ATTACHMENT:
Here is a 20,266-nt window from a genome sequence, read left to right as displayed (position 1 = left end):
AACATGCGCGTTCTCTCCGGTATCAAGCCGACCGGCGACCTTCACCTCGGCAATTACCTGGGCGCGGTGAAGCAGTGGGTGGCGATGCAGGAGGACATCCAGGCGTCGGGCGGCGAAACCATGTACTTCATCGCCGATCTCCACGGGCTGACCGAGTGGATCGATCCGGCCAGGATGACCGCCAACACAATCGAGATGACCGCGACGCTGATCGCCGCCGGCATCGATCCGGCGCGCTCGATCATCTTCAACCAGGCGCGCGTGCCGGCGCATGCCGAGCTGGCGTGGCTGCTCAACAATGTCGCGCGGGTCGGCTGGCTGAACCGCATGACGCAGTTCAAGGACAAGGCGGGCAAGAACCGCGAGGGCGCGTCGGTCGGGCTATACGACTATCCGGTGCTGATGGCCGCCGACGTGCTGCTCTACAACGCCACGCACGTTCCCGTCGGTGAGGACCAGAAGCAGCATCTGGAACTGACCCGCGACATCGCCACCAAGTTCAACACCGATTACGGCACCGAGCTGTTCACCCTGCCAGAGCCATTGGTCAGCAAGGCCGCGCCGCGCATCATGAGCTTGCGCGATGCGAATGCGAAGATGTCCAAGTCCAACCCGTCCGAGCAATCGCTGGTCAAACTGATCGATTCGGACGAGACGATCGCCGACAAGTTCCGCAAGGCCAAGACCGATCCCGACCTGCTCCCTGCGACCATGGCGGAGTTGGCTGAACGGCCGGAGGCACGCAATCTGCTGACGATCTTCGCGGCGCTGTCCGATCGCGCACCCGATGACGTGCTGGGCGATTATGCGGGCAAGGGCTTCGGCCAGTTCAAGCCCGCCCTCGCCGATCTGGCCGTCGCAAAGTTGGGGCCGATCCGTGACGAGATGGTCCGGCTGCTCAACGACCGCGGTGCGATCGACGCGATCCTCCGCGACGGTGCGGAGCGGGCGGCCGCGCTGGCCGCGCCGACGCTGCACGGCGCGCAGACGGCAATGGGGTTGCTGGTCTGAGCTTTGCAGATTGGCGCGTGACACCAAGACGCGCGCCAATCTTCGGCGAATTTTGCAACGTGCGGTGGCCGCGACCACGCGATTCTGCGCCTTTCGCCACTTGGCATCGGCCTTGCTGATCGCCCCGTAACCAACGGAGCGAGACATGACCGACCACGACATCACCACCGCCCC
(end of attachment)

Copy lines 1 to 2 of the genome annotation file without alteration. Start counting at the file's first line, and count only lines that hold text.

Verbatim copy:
Here is a 20,266-nt window from a genome sequence, read left to right as displayed (position 1 = left end):
AACATGCGCGTTCTCTCCGGTATCAAGCCGACCGGCGACCTTCACCTCGGCAATTACCTGGGCGCGGTGAAGCAGTGGGTGGCGATGCAGGAGGACATCCAGGCGTCGGGCGGCGAAACCATGTACTTCATCGCCGATCTCCACGGGCTGACCGAGTGGATCGATCCGGCCAGGATGACCGCCAACACAATCGAGATGACCGCGACGCTGATCGCCGCCGGCATCGATCCGGCGCGCTCGATCATCTTCAACCAGGCGCGCGTGCCGGCGCATGCCGAGCTGGCGTGGCTGCTCAACAATGTCGCGCGGGTCGGCTGGCTGAACCGCATGACGCAGTTCAAGGACAAGGCGGGCAAGAACCGCGAGGGCGCGTCGGTCGGGCTATACGACTATCCGGTGCTGATGGCCGCCGACGTGCTGCTCTACAACGCCACGCACGTTCCCGTCGGTGAGGACCAGAAGCAGCATCTGGAACTGACCCGCGACATCGCCACCAAGTTCAACACCGATTACGGCACCGAGCTGTTCACCCTGCCAGAGCCATTGGTCAGCAAGGCCGCGCCGCGCATCATGAGCTTGCGCGATGCGAATGCGAAGATGTCCAAGTCCAACCCGTCCGAGCAATCGCTGGTCAAACTGATCGATTCGGACGAGACGATCGCCGACAAGTTCCGCAAGGCCAAGACCGATCCCGACCTGCTCCCTGCGACCATGGCGGAGTTGGCTGAACGGCCGGAGGCACGCAATCTGCTGACGATCTTCGCGGCGCTGTCCGATCGCGCACCCGATGACGTGCTGGGCGATTATGCGGGCAAGGGCTTCGGCCAGTTCAAGCCCGCCCTCGCCGATCTGGCCGTCGCAAAGTTGGGGCCGATCCGTGACGAGATGGTCCGGCTGCTCAACGACCGCGGTGCGATCGACGCGATCCTCCGCGACGGTGCGGAGCGGGCGGCCGCGCTGGCCGCGCCGACGCTGCACGGCGCGCAGACGGCAATGGGGTTGCTGGTCTGAGCTTTGCAGATTGGCGCGTGACACCAAGACGCGCGCCAATCTTCGGCGAATTTTGCAACGTGCGGTGGCCGCGACCACGCGATTCTGCGCCTTTCGCCACTTGGCATCGGCCTTGCTGATCGCCCCGTAACCAACGGAGCGAGACATGACCGACCACGACATCACCACCGCCCC